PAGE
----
He has been known as "Attila The Hun" for centuries; however, who originally described Attila as "Attila The Hun"? Does this description date back to Roman times or was it invented during a later historical period? If so, which period?

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    Considering Modern English is only about 500 years old, the literal phrase "Attila the Hun" has to be younger than that. For other languages, such as Latin, you will have to specify what the precise equivalent is that you are interested in. – Pieter Geerkens Nov 17 '17 at 7:15
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    The specific formulation is a peculiarity of English chronicling. The same equation was applied to barbarian leaders in general, such as "Ermanaric the Ostrogoth", "Alaric the Goth", "Sigebert the Frank", and "Gundicarius the Burgundian". Only "Attila the Hun" survives in the current popular consciousness, though. – Semaphore Nov 17 '17 at 7:54
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    @Semaphore It occurs to me that 'Asterix le Gauloise' is an example of the same formulation, but not in English ;-) And on the other hand, 'Attila the Hun' could be argued not to be a name at all. His name was Attila, and he was a Hun, in an age before surnames. Since both Attila and Hun are words attested in the contemporary records (albeit separately), he was always Attila the Hun, just as I an Fred2 the European, whether or not anybody calls me that. – fred2 Nov 17 '17 at 17:31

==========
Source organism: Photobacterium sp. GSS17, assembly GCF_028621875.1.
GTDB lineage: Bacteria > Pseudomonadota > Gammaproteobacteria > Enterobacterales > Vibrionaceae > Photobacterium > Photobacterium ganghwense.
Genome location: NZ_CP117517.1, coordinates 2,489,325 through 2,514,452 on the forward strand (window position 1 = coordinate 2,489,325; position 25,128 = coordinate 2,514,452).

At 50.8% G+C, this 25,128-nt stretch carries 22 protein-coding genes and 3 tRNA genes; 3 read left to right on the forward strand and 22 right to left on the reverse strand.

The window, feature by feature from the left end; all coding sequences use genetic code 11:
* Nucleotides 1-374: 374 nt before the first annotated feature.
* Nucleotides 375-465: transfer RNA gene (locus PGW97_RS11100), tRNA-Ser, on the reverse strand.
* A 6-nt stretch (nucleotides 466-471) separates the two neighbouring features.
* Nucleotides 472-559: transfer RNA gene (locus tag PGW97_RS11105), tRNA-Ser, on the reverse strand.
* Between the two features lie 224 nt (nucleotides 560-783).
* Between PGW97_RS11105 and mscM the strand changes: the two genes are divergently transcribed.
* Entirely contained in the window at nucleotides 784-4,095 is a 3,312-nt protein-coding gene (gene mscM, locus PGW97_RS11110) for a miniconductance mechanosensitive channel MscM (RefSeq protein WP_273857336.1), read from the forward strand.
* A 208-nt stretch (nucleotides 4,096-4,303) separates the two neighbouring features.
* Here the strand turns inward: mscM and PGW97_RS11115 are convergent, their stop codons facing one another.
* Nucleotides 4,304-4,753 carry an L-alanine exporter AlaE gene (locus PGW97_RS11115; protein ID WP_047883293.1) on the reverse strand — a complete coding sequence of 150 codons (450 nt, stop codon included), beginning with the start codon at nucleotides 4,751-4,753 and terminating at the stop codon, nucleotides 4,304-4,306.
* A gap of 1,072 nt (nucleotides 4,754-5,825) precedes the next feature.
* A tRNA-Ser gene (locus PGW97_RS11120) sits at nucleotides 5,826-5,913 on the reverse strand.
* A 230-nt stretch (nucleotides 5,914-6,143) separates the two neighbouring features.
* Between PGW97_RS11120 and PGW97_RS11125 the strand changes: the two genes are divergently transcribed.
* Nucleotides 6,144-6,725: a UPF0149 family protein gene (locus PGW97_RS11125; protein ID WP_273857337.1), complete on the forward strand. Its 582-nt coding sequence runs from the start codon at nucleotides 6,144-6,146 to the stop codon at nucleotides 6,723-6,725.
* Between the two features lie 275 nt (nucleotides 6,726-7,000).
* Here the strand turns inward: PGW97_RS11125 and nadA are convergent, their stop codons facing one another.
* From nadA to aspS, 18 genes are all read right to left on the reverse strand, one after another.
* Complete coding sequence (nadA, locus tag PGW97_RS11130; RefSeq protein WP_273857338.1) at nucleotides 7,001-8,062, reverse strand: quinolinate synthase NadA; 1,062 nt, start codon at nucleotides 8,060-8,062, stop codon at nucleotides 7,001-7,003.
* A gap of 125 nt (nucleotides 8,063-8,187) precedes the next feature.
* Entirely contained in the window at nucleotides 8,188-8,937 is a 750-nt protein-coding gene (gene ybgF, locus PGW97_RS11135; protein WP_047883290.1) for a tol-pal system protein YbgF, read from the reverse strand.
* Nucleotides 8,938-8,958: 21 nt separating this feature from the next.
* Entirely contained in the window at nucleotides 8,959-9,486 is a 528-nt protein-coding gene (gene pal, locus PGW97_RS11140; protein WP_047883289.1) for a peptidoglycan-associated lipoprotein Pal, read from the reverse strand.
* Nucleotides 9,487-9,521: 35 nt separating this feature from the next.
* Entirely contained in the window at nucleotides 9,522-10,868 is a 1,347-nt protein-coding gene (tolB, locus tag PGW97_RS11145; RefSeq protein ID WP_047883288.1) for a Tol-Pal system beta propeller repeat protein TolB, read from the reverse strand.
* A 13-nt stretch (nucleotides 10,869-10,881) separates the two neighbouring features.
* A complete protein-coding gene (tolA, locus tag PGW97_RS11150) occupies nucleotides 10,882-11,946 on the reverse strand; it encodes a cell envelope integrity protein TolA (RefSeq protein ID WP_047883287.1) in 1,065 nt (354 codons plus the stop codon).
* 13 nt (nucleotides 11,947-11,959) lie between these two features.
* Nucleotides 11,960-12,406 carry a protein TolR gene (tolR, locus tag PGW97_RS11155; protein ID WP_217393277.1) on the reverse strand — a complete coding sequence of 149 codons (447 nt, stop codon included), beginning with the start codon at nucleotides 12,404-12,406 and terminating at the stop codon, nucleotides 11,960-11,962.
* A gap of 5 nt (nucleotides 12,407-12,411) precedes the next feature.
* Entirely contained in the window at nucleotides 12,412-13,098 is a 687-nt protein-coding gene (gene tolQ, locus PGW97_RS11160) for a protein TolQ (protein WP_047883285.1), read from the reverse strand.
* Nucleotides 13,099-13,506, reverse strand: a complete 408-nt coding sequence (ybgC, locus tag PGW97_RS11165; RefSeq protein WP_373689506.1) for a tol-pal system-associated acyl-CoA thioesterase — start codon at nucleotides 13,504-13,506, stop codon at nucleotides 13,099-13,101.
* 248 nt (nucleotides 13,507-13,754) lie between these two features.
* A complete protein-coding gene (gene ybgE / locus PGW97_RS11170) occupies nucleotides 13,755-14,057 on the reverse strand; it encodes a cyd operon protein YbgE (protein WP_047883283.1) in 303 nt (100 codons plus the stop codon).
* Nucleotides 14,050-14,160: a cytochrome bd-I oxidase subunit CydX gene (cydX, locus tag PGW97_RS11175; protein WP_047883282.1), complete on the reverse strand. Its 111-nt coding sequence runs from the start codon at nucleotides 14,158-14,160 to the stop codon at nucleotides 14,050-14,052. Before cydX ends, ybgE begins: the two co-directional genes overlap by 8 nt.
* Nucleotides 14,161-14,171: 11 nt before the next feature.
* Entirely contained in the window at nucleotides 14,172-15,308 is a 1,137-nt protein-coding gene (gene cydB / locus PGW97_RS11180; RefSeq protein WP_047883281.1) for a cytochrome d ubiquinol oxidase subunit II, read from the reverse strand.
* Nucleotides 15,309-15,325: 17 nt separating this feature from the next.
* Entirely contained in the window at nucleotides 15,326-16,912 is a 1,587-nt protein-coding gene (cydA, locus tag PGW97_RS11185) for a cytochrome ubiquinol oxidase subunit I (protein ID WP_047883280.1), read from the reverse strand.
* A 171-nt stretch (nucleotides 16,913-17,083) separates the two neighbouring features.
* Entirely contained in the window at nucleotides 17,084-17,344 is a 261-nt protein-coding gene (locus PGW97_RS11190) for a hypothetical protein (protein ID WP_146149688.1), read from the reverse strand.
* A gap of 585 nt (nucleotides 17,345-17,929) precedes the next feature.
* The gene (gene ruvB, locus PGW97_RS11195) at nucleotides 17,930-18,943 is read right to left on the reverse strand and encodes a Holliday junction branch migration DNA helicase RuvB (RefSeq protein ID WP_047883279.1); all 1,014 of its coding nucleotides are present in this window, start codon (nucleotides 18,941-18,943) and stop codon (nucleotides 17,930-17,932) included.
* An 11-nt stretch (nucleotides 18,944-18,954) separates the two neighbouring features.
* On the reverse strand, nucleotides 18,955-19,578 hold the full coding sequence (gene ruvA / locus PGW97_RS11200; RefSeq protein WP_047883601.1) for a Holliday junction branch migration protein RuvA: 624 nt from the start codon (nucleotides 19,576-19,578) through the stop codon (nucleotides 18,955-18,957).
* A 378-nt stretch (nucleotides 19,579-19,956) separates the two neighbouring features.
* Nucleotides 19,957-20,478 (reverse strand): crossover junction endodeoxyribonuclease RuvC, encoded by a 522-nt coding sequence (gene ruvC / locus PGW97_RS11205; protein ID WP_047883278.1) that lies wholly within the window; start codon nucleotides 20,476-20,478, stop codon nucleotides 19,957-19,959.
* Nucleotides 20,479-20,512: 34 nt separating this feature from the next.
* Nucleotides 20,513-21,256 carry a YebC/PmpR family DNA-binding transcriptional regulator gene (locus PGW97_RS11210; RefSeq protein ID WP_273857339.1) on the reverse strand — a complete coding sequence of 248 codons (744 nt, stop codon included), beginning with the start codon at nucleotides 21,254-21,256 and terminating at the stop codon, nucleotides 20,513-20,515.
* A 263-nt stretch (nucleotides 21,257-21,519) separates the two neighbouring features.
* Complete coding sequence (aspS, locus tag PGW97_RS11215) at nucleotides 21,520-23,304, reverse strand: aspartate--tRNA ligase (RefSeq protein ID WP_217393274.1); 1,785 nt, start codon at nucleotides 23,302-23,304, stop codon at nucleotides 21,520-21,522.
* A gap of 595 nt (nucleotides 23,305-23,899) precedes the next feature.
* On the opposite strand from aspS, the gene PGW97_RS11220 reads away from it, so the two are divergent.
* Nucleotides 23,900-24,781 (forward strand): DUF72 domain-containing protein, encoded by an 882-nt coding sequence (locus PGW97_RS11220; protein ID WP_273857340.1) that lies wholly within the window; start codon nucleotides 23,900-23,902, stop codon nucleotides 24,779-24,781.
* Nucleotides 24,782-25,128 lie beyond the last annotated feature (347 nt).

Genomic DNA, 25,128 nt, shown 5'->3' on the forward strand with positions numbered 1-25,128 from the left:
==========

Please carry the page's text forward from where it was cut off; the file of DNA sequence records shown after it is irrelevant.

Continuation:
The precise wording Attila the Hun in English has been in use for at least a couple of centuries but its use in academic writing (at least) was somewhat inconsistent until fairly recently.

The earliest use of Attila the Hun I've found is in William Julius Mikel's introduction to his 1776 translation of The Lusiad by Luis de Camoes. In the same sentence, he also uses Alaric the Goth. The peom itself, though, only uses Attila.

Edward Gibbon used it in volume 12 of The History of the Decline and Fall of the Roman Empire in the 1789 (new edition, but it probably also appears in an earlier edition). However, whereas Attila King of the Huns appears 15 times, Attila the Hun is used only once (out of a total of 39 references to Attila).

Attila the Hun also appears in a 1915 translation of Jordanes, but not in J. B. Bury's The Invasion of Europe by the Barbarians from 1928, nor in E.A. Thompson's History of Attila and the Huns from 1948.

Recent publications use Attila the Hun consistently, often in the title; see, for example, historical works by John Man (2010), Philip Matyszak (2009) and Christopher Kelly (2008).

There are, of course, numerous references to Attila the Hun by non-historians and in popular culture, one of the best known being Leadership Secrets of Attila the Hun by Wess Roberts, originally published in 1985. The calypso musician Raymond Quevedo went by the name Atilla the Hun (no, this not a typo - he used one 't' and double 'll') from at least the 1930s, maybe as early as 1911.

Concerning the popular (but basically nonsensical) expression to the right of Attila the Hun, this site says:

The phrase is often associated with Arizona Republican Senator Barry Goldwater (1909-1998), but it is not clear when he first used it. The “Ivan the Terrible” version is cited in print from 1961, the “Genghis Khan” version from 1965, and the “Attila the Hun” version from 1969.

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